Publication and outcome reporting of homeopathy trials registered in ClinicalTrials.gov

Elizabeth T. Thomas, Justin Clark, Paul Glasziou

Research output: Contribution to journalArticleResearchpeer-review

1 Citation (Scopus)

Abstract

Background: Homeopathy is gaining popularity globally, despite a lack of convincing evidence of its efficacy. For example, a 2015 review by the Australian National Health and Medical Research Council (NHMRC) found no discernible convincing effects beyond placebo. However, a concern was that publication bias and outcome reporting bias could have influenced the results of the included systematic reviews. Objectives: To study (i) the rates of non-publication and (ii) rates and types of alteration of planned outcomes of homeopathy studies registered on ClinicalTrials.gov. Methods: We searched ClinicalTrials.gov for all homeopathy trials completed more than 2 years ago. We then checked the trial's publication status by examining the publication field in ClinicalTrials.gov, searching PubMed and finally Google Scholar. We also checked whether the registered primary outcome matched the published primary outcome. Results: We found 35 registered homeopathy trials, from 11 countries, completed at least 2 years ago. Of these 35, we found 16 (46%) publications in MEDLINE and Google Scholar. In four (of 16), the primary outcome measures had been switched or modified. Conclusions: Of all homeopathy trials registered on ClinicalTrials.gov, only 46% appear to have published within 2 years of completion, of which a quarter altered their primary endpoint. Further research is warranted on the nature and reasons for non-publication.

Original languageEnglish
JournalFocus on Alternative and Complementary Therapies
Early online date8 Dec 2016
DOIs
Publication statusPublished - 7 Feb 2017

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Homeopathy
Publications
Outcome Assessment (Health Care)
Publication Bias
Placebo Effect
PubMed
MEDLINE
Biomedical Research
Health
Research

Cite this

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title = "Publication and outcome reporting of homeopathy trials registered in ClinicalTrials.gov",
abstract = "Background: Homeopathy is gaining popularity globally, despite a lack of convincing evidence of its efficacy. For example, a 2015 review by the Australian National Health and Medical Research Council (NHMRC) found no discernible convincing effects beyond placebo. However, a concern was that publication bias and outcome reporting bias could have influenced the results of the included systematic reviews. Objectives: To study (i) the rates of non-publication and (ii) rates and types of alteration of planned outcomes of homeopathy studies registered on ClinicalTrials.gov. Methods: We searched ClinicalTrials.gov for all homeopathy trials completed more than 2 years ago. We then checked the trial's publication status by examining the publication field in ClinicalTrials.gov, searching PubMed and finally Google Scholar. We also checked whether the registered primary outcome matched the published primary outcome. Results: We found 35 registered homeopathy trials, from 11 countries, completed at least 2 years ago. Of these 35, we found 16 (46{\%}) publications in MEDLINE and Google Scholar. In four (of 16), the primary outcome measures had been switched or modified. Conclusions: Of all homeopathy trials registered on ClinicalTrials.gov, only 46{\%} appear to have published within 2 years of completion, of which a quarter altered their primary endpoint. Further research is warranted on the nature and reasons for non-publication.",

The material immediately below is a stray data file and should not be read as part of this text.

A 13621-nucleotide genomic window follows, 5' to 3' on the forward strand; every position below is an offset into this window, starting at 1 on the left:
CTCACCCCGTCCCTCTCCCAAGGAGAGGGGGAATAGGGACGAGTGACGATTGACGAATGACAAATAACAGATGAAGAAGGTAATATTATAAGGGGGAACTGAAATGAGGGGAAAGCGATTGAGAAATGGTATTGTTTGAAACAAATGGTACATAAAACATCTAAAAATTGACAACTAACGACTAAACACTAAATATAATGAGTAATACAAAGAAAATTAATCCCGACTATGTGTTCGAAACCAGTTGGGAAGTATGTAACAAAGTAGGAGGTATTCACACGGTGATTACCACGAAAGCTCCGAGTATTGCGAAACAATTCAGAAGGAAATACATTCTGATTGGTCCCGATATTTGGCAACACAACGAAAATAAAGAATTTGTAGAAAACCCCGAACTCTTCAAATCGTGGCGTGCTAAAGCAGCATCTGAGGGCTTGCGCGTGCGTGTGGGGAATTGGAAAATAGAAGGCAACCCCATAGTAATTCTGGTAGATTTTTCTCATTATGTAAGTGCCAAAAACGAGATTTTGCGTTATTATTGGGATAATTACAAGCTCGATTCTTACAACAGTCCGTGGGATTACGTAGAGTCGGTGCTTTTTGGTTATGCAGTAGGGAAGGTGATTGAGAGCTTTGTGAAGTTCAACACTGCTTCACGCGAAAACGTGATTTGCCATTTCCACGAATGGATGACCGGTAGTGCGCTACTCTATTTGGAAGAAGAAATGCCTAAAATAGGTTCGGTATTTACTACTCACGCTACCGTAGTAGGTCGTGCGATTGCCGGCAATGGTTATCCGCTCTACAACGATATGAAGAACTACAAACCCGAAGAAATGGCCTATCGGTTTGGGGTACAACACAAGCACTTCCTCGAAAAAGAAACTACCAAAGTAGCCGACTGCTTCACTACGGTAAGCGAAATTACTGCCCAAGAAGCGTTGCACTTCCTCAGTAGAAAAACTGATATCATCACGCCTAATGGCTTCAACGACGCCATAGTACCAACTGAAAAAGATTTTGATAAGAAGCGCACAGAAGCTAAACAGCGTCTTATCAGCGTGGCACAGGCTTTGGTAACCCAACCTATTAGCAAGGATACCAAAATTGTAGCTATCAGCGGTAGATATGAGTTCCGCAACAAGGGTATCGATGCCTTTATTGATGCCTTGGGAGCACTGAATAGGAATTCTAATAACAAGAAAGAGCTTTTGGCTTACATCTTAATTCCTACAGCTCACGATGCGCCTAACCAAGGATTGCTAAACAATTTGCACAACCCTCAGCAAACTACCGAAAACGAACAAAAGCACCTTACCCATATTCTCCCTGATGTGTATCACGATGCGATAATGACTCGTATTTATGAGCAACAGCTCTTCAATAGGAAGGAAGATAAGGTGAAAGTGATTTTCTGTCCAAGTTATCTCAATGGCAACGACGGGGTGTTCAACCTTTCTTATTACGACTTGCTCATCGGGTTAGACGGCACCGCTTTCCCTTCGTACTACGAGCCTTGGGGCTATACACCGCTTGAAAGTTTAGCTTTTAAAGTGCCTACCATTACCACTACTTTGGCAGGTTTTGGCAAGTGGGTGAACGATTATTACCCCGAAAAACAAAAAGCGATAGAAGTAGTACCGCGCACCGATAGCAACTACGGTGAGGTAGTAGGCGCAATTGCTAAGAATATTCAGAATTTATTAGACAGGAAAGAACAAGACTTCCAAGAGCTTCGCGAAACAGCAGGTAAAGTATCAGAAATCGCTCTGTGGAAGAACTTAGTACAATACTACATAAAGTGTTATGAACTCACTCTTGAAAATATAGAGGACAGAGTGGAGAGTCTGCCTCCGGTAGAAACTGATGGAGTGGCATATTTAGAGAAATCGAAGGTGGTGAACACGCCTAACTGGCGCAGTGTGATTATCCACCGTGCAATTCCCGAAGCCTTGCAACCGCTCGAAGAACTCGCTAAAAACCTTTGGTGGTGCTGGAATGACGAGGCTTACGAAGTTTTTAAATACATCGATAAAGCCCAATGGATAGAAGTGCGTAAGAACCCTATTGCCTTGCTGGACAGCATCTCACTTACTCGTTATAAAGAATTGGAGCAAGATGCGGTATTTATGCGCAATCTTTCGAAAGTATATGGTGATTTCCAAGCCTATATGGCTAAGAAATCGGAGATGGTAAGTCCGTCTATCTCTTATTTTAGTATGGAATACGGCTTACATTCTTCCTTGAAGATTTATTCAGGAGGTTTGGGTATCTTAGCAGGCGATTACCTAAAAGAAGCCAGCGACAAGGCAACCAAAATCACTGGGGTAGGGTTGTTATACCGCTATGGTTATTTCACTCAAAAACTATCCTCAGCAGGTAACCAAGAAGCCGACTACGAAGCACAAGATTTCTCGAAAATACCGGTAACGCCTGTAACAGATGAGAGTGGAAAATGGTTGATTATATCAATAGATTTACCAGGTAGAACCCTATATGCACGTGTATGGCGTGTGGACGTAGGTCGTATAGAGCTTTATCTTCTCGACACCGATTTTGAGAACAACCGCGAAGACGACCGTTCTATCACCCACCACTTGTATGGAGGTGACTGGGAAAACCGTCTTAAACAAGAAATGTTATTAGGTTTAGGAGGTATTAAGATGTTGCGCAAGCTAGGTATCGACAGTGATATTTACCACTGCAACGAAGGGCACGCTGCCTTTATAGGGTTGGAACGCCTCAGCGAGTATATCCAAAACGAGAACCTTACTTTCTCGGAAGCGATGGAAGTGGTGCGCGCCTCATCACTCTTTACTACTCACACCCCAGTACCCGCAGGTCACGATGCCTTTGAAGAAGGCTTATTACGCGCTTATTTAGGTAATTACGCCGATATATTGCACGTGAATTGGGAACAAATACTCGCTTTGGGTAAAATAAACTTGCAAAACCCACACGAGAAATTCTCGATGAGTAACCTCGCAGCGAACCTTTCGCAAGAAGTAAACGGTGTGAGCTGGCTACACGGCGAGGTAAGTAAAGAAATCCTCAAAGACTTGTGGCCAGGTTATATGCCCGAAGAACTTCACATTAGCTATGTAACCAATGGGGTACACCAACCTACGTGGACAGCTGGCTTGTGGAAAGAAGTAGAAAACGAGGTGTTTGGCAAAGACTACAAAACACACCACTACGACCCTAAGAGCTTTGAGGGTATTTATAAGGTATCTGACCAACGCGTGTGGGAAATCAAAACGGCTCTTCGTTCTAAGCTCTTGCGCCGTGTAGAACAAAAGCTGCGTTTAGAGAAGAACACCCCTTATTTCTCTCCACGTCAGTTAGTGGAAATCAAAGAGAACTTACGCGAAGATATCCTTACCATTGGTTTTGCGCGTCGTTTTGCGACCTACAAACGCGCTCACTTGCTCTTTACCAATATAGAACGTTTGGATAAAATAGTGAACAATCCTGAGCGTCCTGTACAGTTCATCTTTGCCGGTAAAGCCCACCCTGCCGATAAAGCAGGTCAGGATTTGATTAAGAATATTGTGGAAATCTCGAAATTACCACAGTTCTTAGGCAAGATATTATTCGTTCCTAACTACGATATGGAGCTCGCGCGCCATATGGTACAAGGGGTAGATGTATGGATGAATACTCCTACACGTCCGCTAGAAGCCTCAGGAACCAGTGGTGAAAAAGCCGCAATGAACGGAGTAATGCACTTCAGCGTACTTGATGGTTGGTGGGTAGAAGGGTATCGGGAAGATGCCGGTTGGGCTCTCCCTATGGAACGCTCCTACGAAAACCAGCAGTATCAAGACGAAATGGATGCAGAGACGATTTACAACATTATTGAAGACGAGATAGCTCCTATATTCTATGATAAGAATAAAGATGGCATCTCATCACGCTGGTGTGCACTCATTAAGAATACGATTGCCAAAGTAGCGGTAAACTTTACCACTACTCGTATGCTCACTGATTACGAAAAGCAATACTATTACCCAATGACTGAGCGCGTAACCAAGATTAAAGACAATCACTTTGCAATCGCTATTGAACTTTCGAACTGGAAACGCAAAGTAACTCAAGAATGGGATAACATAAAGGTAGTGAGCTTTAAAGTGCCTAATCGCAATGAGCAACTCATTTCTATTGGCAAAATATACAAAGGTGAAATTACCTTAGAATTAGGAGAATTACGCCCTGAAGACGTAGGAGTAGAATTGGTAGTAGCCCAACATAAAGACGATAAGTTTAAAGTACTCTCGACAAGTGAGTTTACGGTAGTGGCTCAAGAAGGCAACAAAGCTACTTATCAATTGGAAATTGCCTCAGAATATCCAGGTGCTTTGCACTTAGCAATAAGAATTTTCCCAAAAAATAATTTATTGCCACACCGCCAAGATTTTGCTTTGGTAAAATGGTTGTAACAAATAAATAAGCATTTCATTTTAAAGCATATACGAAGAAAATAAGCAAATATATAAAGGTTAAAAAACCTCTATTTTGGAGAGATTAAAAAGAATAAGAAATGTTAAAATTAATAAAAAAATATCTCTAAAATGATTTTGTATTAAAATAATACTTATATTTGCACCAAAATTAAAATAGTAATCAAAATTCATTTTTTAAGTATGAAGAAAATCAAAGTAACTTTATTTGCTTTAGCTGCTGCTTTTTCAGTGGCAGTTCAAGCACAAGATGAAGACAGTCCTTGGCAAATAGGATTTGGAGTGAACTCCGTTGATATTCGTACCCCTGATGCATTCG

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Publication and outcome reporting of homeopathy trials registered in ClinicalTrials.gov. / Thomas, Elizabeth T.; Clark, Justin; Glasziou, Paul.

In: Focus on Alternative and Complementary Therapies, 07.02.2017.

Research output: Contribution to journalArticleResearchpeer-review

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